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Watch out for these 5 key red flags to avoid shocks like AirAsia

Watch out for these 5 key red flags to avoid shocks like AirAsia
PHOTO: Unsplash

Recently shareholders of AirAsia Group Bhd and Atta Global were shocked to learn that key executives in their respect companies were caught up in claims of severe misconduct.

Last week, AirAsia's name came up in a UK court judgement for a corruption trial involving aircraft manufacturer Airbus SE, in which Airbus allegedly bribed two unnamed executives - dubbed as "key decision makers" at AirAsia, by providing some US$50 million (S$69.5 million) in the form of a sponsorship for a sports team owned by the two executives, in exchange for purchasing Airbus aircraft.

Shares of AirAsia Group and its sister company AirAsia X slumped after the news broke. Co-founders Tan Sir Tony Fernandes and Datuk Kamarudin Meranum have since relinquished their executive roles while authorities probe the bribery claims.

Separately, Atta Global has suspended executive chairman Ooi Chieng Sim, after he was among eight men charged with drug trafficking at the Magistrate's Court in Bukit Mertajam.

These eight men were accused of trafficking 4,980 grams of methamphetamine at a warehouse by the side of Atta Global's premises in Perai Industrial Estate. Police seized several of Atta Global's properties in Penang and luxury cars in connection with its investigations.

Shares of Atta Global and Heng Huat Resource (where Ooi is also executive chairman) were suspended since Jan 16.

Accusations aside, the two incidents highlight the importance of having a good understanding of the people running the business, before you buy shares of any company. This is especially crucial in Asia where the majority of listed companies are owner-operated.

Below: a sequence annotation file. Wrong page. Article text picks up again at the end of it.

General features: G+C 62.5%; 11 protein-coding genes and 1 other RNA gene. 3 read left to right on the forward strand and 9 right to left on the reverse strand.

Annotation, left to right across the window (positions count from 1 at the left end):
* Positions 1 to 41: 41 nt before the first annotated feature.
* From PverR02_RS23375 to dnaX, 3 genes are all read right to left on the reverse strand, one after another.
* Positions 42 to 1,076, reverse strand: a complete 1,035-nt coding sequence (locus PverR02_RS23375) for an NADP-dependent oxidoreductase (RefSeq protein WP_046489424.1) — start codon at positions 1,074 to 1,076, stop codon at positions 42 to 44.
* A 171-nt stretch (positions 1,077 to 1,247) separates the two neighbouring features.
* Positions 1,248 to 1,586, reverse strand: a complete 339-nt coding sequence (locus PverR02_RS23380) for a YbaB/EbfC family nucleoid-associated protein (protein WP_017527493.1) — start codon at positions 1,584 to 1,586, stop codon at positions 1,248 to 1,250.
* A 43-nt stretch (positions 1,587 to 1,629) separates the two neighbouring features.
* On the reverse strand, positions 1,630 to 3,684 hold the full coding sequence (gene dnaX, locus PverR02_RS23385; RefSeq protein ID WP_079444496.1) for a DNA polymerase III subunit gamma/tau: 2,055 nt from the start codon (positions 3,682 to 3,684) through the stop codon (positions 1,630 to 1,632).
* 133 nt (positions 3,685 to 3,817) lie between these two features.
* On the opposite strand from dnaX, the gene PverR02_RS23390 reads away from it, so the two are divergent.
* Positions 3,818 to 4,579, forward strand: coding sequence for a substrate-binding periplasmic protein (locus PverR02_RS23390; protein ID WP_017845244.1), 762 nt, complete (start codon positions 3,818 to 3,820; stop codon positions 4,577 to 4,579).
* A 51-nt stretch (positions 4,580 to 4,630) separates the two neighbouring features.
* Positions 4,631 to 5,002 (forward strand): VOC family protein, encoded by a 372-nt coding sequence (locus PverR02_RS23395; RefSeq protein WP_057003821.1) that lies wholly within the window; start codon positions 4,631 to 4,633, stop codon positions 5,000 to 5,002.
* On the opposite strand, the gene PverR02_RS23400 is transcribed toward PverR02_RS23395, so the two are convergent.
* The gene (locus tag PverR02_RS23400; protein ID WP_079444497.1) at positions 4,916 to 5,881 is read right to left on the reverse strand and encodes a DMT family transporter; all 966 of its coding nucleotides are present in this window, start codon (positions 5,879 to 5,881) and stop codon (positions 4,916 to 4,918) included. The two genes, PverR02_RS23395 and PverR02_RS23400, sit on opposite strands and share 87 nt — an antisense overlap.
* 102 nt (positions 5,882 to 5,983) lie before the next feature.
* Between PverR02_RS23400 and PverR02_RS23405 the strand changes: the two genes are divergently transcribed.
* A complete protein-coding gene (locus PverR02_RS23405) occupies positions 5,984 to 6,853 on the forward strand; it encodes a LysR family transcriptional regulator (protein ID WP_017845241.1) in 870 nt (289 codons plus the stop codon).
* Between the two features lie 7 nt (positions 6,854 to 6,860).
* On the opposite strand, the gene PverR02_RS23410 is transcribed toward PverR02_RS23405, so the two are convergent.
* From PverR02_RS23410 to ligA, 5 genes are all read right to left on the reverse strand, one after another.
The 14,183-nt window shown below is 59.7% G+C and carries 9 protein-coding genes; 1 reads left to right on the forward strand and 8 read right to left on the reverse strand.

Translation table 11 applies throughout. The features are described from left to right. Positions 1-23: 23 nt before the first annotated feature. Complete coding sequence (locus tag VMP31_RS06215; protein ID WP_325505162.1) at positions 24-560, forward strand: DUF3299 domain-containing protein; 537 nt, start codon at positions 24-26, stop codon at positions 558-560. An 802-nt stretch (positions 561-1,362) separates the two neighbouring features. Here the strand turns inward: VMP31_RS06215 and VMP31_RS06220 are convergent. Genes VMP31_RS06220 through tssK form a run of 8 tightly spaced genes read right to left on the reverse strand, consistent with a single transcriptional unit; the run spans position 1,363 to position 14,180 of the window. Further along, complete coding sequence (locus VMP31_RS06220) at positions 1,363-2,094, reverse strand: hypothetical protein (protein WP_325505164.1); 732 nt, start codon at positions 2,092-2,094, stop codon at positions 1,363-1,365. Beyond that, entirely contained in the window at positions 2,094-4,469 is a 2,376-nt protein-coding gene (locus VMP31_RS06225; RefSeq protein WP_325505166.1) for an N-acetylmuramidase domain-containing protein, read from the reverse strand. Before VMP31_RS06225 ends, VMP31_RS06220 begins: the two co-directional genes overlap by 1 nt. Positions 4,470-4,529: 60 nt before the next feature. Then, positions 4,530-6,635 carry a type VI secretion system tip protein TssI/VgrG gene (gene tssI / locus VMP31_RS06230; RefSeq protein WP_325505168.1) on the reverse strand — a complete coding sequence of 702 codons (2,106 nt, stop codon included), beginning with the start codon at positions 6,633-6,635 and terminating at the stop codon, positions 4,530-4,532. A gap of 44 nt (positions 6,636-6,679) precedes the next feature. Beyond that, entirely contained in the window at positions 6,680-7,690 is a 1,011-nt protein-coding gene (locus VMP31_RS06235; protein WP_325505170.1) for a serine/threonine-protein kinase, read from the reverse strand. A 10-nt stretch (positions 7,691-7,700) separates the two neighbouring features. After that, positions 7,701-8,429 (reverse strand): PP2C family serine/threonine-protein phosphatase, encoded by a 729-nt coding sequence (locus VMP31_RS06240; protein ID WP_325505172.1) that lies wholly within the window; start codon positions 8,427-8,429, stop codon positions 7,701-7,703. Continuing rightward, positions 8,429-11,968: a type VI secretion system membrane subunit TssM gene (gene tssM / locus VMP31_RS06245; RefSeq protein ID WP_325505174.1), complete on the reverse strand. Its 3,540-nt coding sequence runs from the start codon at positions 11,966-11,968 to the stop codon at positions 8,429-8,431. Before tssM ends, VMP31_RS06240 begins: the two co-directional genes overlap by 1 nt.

Managers that are dishonest and incompetent can cause a business to lose value over time, and as investors, you would have suffered massive losses and opportunity costs if you had invested in such companies. How can we then avoid such mistakes?

Well, below are five examples of management actions that could potentially undermine a company, and in turn, your investment. 



Be wary of managers who write themselves a big pay cheque when the company is producing mediocre or poor results. In doing so, they are focusing on their own interests (i.e. maximising their compensation package) at the expense of shareholders.

At the company's 2018 annual general meeting (AGM), Sapura Energy Bhd's chief executive officer (CEO) Tan Sri Shahril Shamsuddin survived a bid by institutional investors to oust him as director and CEO amid unhappiness over this total pay package of RM71.92 million (S$24.1 million) for the financial year ended 31 Jan 2018.

Shahril's remuneration of RM71.92 consisted of RM7.24 million in fixed monthly salaries (and other emoluments), RM55 million in performance bonuses, RM9.34 million under the defined contribution plan and RM348,000 for benefits-in-kind.

To put things in perspective, the company recorded losses of RM2.51 billion for the same year.


In search of growth, managers often turn to business acquisition. In some cases, managers justify paying a high price for synergies that do not materialize.

Instead of growth, the company faces problems of integrating the acquisition with its existing business operations. Further, if the acquisition is financed by debt, the company is saddled with unnecessary borrowings.

Shares in Top Glove Corporation Berhad plunged in July 2018 after the company announced its acquisition price of surgical glovemaker, Aspion, from Adventa Capital could have been overstated by as much as RM714.90 million.

Top Glove claimed that Aspion directors, Low Chin Guan and Wong Chin Toh had conspired to defraud and deceive it unto acquiring Aspion for RM1.37 billion.

It took legal action against Adventa Capital, Low and Wong after discovering financial irregularities in Aspion's balance sheet following the completion of the acquisition three months earlier in April 2018.